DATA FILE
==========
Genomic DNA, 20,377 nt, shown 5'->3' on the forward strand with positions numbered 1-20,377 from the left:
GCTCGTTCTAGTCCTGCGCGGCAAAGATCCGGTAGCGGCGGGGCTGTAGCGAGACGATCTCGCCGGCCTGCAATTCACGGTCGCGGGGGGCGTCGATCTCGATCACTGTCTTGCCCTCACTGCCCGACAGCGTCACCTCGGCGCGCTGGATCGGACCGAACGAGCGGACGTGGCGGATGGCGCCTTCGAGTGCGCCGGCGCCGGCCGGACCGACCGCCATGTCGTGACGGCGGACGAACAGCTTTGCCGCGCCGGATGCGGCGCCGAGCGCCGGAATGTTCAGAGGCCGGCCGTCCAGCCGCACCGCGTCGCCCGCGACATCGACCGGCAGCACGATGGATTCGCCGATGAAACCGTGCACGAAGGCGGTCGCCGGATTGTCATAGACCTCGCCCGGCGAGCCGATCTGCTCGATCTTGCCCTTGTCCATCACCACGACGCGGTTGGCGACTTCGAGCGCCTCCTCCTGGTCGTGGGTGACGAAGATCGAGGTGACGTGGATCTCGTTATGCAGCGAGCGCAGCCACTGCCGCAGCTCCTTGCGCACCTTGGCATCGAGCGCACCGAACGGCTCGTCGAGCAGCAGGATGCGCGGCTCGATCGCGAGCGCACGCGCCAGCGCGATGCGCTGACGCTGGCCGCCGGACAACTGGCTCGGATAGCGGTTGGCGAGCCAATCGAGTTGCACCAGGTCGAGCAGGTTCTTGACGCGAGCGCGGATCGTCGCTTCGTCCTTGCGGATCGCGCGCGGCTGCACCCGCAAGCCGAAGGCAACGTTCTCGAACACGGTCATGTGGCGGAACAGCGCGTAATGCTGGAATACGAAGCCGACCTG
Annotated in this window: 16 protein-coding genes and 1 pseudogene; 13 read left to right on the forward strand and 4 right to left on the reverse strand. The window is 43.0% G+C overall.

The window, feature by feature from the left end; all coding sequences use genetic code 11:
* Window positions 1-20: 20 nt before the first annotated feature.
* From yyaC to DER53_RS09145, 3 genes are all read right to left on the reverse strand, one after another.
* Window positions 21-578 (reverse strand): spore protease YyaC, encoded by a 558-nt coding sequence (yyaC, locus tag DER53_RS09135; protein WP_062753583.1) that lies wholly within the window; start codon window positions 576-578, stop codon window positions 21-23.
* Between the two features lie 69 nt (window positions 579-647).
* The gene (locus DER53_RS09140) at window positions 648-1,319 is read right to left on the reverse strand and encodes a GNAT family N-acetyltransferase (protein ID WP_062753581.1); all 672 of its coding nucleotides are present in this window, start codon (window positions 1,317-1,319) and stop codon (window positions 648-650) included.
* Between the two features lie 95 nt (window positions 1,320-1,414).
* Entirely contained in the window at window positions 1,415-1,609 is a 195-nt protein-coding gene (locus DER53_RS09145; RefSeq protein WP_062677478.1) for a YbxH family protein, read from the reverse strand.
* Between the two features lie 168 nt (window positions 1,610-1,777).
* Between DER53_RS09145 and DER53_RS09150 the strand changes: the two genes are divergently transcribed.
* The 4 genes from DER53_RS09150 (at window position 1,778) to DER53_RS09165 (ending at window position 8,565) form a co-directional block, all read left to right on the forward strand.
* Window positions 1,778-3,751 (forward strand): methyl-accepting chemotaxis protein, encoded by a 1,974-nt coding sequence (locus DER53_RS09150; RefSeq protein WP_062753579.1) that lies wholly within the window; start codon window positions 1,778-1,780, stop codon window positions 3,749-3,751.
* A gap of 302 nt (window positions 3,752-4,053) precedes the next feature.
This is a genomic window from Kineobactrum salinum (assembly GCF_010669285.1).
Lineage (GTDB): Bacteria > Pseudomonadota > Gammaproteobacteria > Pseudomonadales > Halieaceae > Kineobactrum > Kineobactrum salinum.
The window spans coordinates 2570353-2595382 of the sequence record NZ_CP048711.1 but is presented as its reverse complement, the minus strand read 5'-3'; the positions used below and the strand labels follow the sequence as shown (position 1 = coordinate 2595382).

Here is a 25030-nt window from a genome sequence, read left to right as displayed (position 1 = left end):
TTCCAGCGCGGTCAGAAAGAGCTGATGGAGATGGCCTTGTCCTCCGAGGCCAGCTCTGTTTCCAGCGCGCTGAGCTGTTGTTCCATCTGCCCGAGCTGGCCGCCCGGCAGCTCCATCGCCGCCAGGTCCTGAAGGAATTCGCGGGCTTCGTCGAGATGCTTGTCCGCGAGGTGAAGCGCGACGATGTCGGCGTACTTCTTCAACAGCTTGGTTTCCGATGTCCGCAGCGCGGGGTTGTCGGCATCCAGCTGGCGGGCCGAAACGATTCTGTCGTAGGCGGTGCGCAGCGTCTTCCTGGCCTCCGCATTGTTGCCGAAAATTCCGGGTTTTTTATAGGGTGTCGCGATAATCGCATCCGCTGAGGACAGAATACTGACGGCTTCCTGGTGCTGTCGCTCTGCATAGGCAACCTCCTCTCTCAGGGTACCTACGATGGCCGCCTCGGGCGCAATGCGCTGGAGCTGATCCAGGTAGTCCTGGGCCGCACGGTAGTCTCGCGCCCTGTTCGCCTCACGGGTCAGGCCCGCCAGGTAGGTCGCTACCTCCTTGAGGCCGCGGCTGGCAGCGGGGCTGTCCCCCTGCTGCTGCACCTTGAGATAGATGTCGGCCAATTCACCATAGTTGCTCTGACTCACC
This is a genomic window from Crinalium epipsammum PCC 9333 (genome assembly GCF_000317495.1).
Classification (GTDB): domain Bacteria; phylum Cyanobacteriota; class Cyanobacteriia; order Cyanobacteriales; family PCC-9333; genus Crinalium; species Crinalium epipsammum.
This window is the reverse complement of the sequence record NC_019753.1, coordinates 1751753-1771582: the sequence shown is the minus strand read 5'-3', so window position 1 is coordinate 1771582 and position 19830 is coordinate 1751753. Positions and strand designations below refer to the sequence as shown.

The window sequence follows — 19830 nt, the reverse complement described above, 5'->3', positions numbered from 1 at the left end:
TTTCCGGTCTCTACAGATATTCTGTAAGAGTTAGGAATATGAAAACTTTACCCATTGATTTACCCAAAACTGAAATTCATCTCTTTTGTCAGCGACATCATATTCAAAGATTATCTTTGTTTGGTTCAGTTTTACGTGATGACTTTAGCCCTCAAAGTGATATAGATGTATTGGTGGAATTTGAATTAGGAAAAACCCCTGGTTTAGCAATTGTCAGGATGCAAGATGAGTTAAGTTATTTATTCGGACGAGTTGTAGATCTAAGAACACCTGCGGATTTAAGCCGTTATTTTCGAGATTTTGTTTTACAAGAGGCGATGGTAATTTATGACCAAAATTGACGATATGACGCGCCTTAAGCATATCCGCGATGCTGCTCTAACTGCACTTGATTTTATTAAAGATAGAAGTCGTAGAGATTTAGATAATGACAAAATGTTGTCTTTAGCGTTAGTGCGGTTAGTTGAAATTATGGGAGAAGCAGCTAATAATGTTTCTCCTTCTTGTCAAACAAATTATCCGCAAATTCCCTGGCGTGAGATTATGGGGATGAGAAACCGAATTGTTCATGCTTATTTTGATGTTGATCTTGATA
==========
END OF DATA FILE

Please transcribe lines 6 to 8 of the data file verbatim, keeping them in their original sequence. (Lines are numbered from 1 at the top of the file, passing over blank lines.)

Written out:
* From yyaC to DER53_RS09145, 3 genes are all read right to left on the reverse strand, one after another.
* Window positions 21-578 (reverse strand): spore protease YyaC, encoded by a 558-nt coding sequence (yyaC, locus tag DER53_RS09135; protein WP_062753583.1) that lies wholly within the window; start codon window positions 576-578, stop codon window positions 21-23.
* Between the two features lie 69 nt (window positions 579-647).